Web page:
Sabina at Victim to Charm loves spicy food, and I don’t. Two opinions collided…
A warm tingling filling my mouth. My nose running so hard that I wonder if it’ll ever stop. Maybe even a lone tear.
For some, this sounds like torture. Why would you ever voluntarily subject yourself to a burning tongue?
Because it’s delicious.
Here’s the thing about spicy food: it’s never bland. It sounds obvious in theory, but in a sea of grilled chicken and cheese pizza, I welcome anything with a kick. I’d take pho with sriracha over mashed potatoes with gravy any day, even though sometimes I can’t see my noodles through the tears welling in my eyes.
You know how they say variety is the spice of life? Spicy food is involved in a huge variety of different meals and cuisines.
Andouille sausage is the cornerstone to Cajun gumbos and jambalayas. Buffalo sauce has a tang that makes it go perfectly with chicken. Pepper jack cheese adds a bit of interest to an otherwise standard turkey sandwich. (Speaking of sandwiches, Subway now offers a sriracha sauce and it’s delicious. Okay, enough about sriracha.)
A bit of heat is also common in Indian and Thai curries. Natives of Thailand prepare their food so much spicier than even the “hot” level at a Thai restaurant in the U.S. The first time I tried authentically hot Thai papaya salad (made by my exchange student in high school) I ate it over the kitchen sink. Tears were streaming down my face and I couldn’t imagine my mouth ever returning to a normal temperature. But I kept going back for another forkful—it was such a unique, interesting flavor that I wanted to experience it again and again.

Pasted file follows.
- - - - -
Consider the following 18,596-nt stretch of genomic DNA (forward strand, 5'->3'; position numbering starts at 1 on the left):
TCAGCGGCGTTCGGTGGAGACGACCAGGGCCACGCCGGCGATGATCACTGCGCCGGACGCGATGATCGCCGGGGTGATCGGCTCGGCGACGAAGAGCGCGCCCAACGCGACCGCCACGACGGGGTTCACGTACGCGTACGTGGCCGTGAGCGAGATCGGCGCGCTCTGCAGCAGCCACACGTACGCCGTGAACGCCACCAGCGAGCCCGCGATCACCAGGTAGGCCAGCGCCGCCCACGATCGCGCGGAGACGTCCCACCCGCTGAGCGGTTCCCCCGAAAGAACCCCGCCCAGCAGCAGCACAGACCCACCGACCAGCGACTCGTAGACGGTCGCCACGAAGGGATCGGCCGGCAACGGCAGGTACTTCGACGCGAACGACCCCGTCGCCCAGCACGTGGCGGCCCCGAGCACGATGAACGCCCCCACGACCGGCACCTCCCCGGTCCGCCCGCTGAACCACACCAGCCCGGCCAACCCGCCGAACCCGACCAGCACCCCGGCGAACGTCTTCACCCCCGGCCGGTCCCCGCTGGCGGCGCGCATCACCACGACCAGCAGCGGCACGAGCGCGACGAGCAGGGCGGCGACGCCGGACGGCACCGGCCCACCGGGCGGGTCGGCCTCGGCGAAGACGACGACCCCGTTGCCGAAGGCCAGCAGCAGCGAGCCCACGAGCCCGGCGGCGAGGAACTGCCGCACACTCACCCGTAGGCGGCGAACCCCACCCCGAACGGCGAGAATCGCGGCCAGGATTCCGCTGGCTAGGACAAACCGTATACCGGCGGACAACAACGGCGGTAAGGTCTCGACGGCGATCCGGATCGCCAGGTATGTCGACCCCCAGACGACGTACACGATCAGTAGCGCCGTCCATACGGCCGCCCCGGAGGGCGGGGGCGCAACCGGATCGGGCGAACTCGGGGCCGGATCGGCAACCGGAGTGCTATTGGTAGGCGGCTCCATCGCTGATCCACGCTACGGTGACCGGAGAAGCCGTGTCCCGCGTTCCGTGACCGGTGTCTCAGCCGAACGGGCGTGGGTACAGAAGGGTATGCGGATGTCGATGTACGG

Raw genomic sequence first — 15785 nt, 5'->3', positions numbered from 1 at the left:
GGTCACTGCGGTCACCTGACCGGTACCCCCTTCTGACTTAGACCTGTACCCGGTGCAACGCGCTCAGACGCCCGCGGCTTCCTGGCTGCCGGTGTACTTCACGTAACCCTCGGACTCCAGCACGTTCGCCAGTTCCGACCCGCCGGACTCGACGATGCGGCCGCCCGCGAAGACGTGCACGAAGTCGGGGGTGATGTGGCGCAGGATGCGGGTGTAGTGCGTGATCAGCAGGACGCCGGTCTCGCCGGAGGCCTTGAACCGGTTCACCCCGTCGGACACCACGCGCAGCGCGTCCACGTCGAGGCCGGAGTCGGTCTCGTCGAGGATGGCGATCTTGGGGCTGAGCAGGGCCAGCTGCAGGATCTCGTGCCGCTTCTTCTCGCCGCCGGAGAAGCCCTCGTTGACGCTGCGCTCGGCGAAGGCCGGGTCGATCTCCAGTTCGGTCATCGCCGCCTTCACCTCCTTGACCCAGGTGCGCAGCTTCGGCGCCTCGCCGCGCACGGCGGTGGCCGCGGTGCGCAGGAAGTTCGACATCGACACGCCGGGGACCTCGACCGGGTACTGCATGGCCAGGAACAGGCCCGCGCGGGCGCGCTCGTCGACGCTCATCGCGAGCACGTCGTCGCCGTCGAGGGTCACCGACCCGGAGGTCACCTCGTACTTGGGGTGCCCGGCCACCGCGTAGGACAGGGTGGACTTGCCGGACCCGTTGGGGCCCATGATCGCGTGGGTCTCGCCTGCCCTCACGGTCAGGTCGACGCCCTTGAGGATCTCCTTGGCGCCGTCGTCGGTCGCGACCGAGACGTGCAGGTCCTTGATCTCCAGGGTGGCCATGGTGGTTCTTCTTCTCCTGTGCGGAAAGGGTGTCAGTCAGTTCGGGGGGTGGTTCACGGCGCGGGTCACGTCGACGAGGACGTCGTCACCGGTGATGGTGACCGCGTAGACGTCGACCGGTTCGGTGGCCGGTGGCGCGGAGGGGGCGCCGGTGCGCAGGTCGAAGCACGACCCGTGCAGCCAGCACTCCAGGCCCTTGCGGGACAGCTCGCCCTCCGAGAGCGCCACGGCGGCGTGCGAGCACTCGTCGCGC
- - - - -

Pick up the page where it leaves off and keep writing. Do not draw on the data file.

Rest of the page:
That’s what I truly love about spicy food. If you disregard an entire taste experience, you miss out on the enormous range of flavors from different cultures. The spice keeps our taste buds on the proverbial edge of their seats, ready to respond to exciting experimentation instead of hardly registering the same tedious combinations of ingredients.
We let our mouths tingle so that we can too.
For as long as I can remember, I have hated spicy food. The hatred started back when I was a little kid, when my family went to an Indian restaurant and I ambitiously asked the waiter for what the rest of the family was eating. I remember eating a spiced lamb that left my tongue numb and raw for hours.
I eat spicy foods every now and then but always make sure I have a glass of water or milk handy.
The allure makes no sense to me. How can you appreciate the taste of your food if your taste buds are overpowered by the spice?
When it comes to food, I lean mild; the challenge of trying spicy foods is too much for me. I don’t like harsh notes. I love mellow combinations.
But I’ve recently started to reconsider my approach. Perhaps I can explore different types of spicy foods, in moderation.
Spicy foods make you sweat, and force you to slow down when you’re eating. Making your body work for the food is a sign of a much healthier relationship between you and your food. The spice in peppers helps your digestion, if taken in appropriate quantities.
Yes, spicy food will never be bland, but for the truly faint of heart, there are ways to experience a culture of food by working around the heart of the heat.
I experimented with different types of spicy foods this week:
Jalapenos – I have decided that I like the flavor more than the actual pepper. In very few circumstances would I ever consider consuming the seeds.
Sriracha sauce – This chili sauce seems like it would be best paired with some sort of unhealthy food such as ramen, fries, or meat. It starts out mild but kicks the back of your throat as it goes down, all tangy and sour.
Wasabi – it tastes gross. I understand the functional purpose, which is to cleanse the palate and kill any weird germs in raw fish, but it leaves my mouth numb, and its sharp flavor breaks the smooth flavor and texture of the fish. I’d rather take my chances.